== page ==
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Lower respiratory infections (LRIs) are estimated to cause approximately 4 million deaths each year, the majority in previously healthy young children from low-income countries. Bacterial pneumonias are likely to account for the major proportion of deaths but because accurate diagnosis is difficult, their precise contribution is difficult to estimate. Effective protection against two of the most important pathogens (H. influenzae type B and S. pneumoniae) is now available even for young infants. The high cost of these interventions is however likely to prohibit their use in areas likely to benefit most. Case management which can be effective at reducing mortality and which is relatively cheap at present is likely therefore to remain the principal means of tackling bacterial pneumonias globally. Antibiotic resistance to cheap drugs and possibly HIV infection pose a potentially enormous threat to this strategy with the prospect of an increasing global death toll with an even more inequitable distribution of disease as we begin the new century.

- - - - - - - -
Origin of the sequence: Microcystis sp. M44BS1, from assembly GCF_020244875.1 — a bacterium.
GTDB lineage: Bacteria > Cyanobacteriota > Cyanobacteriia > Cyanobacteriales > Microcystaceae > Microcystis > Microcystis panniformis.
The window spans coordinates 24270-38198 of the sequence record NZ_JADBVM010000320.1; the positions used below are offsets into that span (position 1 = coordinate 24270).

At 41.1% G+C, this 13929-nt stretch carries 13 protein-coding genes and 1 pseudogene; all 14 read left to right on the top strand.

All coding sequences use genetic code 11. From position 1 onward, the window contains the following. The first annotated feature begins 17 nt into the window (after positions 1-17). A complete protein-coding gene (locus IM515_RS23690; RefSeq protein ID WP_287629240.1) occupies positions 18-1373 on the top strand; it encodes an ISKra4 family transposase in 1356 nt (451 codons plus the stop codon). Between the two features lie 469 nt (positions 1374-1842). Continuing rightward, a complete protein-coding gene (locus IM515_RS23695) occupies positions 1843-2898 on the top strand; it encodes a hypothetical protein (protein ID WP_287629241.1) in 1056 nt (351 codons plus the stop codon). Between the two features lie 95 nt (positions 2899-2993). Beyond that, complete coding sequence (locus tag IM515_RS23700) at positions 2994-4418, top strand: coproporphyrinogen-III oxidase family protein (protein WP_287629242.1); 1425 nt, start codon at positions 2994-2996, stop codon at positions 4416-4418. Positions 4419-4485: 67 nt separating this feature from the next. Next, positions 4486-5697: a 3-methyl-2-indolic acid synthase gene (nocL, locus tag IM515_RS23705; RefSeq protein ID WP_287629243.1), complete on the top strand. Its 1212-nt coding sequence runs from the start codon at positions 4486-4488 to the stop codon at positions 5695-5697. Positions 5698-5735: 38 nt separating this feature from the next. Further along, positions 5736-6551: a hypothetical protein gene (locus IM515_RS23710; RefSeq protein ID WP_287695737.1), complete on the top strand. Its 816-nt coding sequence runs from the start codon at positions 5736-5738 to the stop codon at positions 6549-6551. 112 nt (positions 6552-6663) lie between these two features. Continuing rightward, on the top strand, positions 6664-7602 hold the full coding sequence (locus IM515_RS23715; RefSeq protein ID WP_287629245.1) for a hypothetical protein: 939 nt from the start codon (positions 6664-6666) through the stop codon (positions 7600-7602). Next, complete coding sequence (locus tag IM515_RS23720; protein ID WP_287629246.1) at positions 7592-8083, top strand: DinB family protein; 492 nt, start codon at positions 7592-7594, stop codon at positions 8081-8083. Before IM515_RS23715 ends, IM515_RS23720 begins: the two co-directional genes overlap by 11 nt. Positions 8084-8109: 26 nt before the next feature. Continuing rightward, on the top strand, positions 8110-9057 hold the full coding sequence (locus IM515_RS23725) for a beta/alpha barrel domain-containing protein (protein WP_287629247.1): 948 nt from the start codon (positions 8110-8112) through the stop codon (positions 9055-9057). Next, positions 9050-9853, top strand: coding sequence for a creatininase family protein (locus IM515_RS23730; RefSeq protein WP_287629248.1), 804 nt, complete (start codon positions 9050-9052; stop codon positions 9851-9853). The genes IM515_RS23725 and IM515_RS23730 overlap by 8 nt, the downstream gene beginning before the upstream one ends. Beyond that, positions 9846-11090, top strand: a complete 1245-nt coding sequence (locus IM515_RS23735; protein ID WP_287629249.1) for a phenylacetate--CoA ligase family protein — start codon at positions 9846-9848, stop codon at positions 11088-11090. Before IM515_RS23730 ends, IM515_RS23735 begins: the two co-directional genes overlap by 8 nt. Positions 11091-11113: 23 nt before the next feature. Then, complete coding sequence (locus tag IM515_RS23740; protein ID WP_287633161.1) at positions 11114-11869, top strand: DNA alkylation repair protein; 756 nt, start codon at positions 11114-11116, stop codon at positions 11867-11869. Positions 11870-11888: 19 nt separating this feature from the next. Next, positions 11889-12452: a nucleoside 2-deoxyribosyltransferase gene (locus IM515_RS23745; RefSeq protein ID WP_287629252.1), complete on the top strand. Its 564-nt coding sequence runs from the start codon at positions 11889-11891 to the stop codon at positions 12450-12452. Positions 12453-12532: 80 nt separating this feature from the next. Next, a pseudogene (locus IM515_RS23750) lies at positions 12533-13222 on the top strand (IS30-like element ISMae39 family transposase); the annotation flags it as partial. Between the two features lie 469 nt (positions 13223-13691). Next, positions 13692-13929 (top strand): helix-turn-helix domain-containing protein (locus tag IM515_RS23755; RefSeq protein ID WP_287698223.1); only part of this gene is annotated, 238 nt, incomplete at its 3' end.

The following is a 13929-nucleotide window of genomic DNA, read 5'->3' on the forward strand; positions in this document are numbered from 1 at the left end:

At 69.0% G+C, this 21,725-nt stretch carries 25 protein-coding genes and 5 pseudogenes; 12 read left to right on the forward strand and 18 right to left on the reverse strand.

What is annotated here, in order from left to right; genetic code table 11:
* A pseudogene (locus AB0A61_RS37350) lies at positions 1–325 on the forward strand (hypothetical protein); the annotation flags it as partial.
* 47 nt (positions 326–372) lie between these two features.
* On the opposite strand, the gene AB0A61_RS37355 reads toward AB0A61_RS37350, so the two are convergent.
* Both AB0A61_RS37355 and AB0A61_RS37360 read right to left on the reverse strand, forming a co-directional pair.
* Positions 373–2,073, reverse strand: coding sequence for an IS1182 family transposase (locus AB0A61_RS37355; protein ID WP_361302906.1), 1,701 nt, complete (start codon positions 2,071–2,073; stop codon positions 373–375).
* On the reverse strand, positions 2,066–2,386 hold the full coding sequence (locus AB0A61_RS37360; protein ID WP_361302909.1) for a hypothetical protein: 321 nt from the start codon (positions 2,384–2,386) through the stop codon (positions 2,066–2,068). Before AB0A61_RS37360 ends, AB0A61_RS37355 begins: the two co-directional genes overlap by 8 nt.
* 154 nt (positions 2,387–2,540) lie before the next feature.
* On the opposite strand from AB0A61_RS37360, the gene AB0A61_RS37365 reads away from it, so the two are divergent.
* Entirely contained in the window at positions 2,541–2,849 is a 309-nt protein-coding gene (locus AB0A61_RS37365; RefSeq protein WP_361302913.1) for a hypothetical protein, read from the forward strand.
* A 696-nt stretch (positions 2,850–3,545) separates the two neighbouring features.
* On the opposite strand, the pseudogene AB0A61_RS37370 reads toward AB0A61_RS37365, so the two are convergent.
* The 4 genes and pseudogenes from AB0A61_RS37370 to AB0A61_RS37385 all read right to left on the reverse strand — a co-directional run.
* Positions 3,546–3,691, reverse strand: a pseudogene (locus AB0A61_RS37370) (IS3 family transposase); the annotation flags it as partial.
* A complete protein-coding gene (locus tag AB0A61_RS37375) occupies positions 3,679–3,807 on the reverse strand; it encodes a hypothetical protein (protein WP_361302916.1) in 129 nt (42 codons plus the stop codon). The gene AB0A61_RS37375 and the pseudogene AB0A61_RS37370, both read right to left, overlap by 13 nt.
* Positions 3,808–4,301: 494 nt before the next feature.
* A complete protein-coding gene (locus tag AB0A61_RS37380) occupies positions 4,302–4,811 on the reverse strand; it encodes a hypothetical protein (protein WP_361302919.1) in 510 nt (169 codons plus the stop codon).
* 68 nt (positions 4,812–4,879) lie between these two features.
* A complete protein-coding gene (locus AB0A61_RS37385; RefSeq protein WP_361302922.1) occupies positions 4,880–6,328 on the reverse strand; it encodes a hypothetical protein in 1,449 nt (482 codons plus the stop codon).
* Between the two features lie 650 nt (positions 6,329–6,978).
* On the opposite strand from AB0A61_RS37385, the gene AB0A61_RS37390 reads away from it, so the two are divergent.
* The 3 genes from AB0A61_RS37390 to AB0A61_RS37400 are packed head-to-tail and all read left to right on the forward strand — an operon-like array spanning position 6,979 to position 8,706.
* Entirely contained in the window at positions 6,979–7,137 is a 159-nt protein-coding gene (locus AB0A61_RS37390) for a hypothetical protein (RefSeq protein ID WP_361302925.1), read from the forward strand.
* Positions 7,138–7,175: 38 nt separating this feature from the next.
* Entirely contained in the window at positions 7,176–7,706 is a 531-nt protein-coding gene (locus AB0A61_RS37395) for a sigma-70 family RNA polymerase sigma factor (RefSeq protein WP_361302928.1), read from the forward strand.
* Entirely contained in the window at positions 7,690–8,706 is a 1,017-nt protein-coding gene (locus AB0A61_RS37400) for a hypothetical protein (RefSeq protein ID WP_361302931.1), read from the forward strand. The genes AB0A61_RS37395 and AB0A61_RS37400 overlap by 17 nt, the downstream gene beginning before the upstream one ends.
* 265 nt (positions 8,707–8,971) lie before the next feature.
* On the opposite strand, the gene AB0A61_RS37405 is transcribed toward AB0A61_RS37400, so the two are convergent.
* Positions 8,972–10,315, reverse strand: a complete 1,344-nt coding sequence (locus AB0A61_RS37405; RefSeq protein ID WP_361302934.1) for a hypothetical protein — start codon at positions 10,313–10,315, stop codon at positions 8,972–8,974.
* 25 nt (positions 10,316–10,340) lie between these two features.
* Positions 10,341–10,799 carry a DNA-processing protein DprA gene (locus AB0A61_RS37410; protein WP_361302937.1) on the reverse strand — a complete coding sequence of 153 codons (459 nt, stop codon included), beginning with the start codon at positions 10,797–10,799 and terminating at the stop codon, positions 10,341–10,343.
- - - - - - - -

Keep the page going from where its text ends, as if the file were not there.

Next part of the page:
Original publication

DOI

10.1053/prrv.2000.0008

Type

Journal article

Journal

Paediatr Respir Rev

Publication Date

03/2000

Volume

1

Pages

21 - 25

Keywords

Child, Child Welfare, Cost of Illness, Global Health, Humans, Pneumonia, Bacterial